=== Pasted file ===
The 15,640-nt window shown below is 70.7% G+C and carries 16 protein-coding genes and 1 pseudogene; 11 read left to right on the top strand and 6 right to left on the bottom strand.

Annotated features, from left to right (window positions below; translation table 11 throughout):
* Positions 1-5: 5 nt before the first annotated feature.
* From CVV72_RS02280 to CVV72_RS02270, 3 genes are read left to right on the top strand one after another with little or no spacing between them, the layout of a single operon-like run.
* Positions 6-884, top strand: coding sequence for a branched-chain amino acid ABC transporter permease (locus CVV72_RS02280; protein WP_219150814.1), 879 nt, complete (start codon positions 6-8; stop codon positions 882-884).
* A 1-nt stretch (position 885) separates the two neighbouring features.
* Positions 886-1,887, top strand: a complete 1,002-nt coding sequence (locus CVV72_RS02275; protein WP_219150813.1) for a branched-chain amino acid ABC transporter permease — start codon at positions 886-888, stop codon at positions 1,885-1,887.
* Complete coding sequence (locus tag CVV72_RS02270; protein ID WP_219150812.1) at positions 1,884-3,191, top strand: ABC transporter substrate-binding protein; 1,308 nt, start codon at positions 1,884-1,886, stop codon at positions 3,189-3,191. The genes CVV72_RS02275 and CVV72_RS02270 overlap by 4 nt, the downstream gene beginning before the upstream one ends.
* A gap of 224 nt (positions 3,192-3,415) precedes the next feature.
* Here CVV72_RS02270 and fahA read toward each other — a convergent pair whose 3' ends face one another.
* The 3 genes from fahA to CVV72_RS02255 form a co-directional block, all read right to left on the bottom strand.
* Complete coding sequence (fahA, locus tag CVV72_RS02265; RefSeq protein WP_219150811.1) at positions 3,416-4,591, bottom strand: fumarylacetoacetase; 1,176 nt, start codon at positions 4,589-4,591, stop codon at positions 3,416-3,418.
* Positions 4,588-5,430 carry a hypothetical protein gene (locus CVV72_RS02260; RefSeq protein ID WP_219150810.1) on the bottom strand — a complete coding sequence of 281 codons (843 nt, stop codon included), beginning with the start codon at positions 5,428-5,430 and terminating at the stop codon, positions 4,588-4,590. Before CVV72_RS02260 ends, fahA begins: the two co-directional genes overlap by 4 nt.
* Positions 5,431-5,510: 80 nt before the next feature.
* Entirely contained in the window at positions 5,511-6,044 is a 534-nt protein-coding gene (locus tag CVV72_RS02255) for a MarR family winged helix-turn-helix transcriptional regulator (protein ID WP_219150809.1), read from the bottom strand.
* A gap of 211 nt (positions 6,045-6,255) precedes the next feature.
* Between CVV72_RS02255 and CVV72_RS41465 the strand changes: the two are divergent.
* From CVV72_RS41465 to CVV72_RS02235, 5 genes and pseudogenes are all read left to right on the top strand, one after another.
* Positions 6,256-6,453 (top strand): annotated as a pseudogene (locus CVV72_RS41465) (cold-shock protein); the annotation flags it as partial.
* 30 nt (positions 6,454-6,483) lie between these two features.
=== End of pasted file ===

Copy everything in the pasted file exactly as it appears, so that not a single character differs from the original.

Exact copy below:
The 15,640-nt window shown below is 70.7% G+C and carries 16 protein-coding genes and 1 pseudogene; 11 read left to right on the top strand and 6 right to left on the bottom strand.

Annotated features, from left to right (window positions below; translation table 11 throughout):
* Positions 1-5: 5 nt before the first annotated feature.
* From CVV72_RS02280 to CVV72_RS02270, 3 genes are read left to right on the top strand one after another with little or no spacing between them, the layout of a single operon-like run.
* Positions 6-884, top strand: coding sequence for a branched-chain amino acid ABC transporter permease (locus CVV72_RS02280; protein WP_219150814.1), 879 nt, complete (start codon positions 6-8; stop codon positions 882-884).
* A 1-nt stretch (position 885) separates the two neighbouring features.
* Positions 886-1,887, top strand: a complete 1,002-nt coding sequence (locus CVV72_RS02275; protein WP_219150813.1) for a branched-chain amino acid ABC transporter permease — start codon at positions 886-888, stop codon at positions 1,885-1,887.
* Complete coding sequence (locus tag CVV72_RS02270; protein ID WP_219150812.1) at positions 1,884-3,191, top strand: ABC transporter substrate-binding protein; 1,308 nt, start codon at positions 1,884-1,886, stop codon at positions 3,189-3,191. The genes CVV72_RS02275 and CVV72_RS02270 overlap by 4 nt, the downstream gene beginning before the upstream one ends.
* A gap of 224 nt (positions 3,192-3,415) precedes the next feature.
* Here CVV72_RS02270 and fahA read toward each other — a convergent pair whose 3' ends face one another.
* The 3 genes from fahA to CVV72_RS02255 form a co-directional block, all read right to left on the bottom strand.
* Complete coding sequence (fahA, locus tag CVV72_RS02265; RefSeq protein WP_219150811.1) at positions 3,416-4,591, bottom strand: fumarylacetoacetase; 1,176 nt, start codon at positions 4,589-4,591, stop codon at positions 3,416-3,418.
* Positions 4,588-5,430 carry a hypothetical protein gene (locus CVV72_RS02260; RefSeq protein ID WP_219150810.1) on the bottom strand — a complete coding sequence of 281 codons (843 nt, stop codon included), beginning with the start codon at positions 5,428-5,430 and terminating at the stop codon, positions 4,588-4,590. Before CVV72_RS02260 ends, fahA begins: the two co-directional genes overlap by 4 nt.
* Positions 5,431-5,510: 80 nt before the next feature.
* Entirely contained in the window at positions 5,511-6,044 is a 534-nt protein-coding gene (locus tag CVV72_RS02255) for a MarR family winged helix-turn-helix transcriptional regulator (protein ID WP_219150809.1), read from the bottom strand.
* A gap of 211 nt (positions 6,045-6,255) precedes the next feature.
* Between CVV72_RS02255 and CVV72_RS41465 the strand changes: the two are divergent.
* From CVV72_RS41465 to CVV72_RS02235, 5 genes and pseudogenes are all read left to right on the top strand, one after another.
* Positions 6,256-6,453 (top strand): annotated as a pseudogene (locus CVV72_RS41465) (cold-shock protein); the annotation flags it as partial.
* 30 nt (positions 6,454-6,483) lie between these two features.